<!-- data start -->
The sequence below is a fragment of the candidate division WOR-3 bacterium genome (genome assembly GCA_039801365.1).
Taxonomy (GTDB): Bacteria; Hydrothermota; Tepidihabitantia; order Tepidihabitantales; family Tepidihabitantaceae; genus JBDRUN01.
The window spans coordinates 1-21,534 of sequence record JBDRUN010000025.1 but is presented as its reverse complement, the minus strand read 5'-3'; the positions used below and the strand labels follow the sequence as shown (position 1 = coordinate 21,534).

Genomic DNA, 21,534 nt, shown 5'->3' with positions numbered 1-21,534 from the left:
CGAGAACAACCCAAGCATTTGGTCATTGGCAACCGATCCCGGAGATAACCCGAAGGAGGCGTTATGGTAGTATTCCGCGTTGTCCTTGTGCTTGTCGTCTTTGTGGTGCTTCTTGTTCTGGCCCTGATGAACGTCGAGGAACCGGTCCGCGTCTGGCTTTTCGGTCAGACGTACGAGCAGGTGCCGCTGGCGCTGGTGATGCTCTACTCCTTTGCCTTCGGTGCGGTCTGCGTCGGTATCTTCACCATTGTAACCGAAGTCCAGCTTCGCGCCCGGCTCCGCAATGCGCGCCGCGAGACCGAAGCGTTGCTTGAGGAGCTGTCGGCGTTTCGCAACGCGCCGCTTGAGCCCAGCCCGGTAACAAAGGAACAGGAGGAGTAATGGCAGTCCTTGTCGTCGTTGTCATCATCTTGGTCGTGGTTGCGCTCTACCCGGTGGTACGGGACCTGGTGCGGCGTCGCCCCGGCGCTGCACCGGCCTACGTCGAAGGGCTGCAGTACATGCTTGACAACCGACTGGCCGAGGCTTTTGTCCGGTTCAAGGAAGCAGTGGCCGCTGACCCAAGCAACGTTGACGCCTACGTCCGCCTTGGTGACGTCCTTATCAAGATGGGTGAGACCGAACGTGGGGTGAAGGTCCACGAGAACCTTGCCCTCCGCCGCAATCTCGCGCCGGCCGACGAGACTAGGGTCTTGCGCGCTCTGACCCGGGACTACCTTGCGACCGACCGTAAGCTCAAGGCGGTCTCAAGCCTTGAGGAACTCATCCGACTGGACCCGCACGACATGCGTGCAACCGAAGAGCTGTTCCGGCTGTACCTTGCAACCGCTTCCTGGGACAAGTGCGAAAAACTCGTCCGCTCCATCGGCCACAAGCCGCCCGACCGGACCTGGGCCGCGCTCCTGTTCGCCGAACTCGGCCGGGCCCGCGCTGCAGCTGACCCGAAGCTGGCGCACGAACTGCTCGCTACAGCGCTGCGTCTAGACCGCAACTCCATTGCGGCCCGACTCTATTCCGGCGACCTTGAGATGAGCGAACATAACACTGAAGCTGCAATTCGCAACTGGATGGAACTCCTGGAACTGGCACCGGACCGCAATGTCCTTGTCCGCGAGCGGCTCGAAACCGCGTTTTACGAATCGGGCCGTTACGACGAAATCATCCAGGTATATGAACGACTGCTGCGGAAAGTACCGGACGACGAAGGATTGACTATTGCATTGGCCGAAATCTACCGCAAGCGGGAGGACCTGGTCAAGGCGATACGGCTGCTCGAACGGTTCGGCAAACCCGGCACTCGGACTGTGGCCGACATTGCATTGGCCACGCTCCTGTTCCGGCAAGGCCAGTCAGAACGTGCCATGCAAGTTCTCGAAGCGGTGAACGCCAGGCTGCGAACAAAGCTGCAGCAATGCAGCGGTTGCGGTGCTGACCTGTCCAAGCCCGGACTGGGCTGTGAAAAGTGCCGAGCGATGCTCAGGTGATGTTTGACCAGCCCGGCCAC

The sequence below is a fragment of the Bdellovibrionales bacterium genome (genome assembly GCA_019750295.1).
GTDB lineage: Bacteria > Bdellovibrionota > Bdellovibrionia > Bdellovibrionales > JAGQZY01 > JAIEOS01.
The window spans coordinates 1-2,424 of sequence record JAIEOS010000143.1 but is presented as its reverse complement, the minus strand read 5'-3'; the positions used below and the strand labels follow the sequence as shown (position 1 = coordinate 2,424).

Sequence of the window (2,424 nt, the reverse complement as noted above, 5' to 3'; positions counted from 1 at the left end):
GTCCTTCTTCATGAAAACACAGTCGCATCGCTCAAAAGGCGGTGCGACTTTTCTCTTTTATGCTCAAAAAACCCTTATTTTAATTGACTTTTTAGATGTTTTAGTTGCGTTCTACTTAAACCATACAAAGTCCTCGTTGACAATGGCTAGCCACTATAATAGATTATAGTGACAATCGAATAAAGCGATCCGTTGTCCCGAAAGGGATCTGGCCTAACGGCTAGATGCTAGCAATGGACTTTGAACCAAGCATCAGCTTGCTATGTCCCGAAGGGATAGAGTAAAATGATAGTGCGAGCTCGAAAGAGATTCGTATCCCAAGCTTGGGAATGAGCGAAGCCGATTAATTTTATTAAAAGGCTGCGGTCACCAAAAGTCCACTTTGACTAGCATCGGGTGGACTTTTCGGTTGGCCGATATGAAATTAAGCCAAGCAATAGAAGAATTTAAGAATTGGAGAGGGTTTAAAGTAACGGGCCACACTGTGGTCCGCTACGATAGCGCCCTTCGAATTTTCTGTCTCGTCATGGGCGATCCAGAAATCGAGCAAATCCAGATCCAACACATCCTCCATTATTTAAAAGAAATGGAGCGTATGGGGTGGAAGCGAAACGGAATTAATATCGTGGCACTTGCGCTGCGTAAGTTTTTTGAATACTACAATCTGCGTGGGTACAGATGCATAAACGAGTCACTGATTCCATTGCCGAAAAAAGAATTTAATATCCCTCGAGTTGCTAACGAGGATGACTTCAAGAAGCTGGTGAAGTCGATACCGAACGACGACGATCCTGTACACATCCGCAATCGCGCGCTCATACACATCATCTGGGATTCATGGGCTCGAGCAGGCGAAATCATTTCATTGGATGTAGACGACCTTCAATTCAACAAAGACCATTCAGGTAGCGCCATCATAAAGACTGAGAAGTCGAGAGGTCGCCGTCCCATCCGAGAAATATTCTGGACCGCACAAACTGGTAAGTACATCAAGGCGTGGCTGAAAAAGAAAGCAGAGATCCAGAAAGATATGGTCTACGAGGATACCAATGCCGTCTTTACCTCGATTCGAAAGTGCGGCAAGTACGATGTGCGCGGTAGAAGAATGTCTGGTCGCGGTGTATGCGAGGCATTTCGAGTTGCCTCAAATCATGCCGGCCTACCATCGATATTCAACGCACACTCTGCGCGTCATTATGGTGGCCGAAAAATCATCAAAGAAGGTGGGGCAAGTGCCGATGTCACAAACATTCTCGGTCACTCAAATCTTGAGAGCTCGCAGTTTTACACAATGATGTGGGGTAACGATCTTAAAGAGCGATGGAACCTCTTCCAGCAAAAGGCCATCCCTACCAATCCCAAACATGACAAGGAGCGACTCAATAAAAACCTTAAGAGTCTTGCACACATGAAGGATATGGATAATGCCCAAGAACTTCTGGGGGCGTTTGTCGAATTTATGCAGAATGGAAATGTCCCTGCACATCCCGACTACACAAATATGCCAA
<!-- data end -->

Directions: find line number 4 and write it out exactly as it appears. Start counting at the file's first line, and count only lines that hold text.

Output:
Genomic DNA, 21,534 nt, shown 5'->3' with positions numbered 1-21,534 from the left: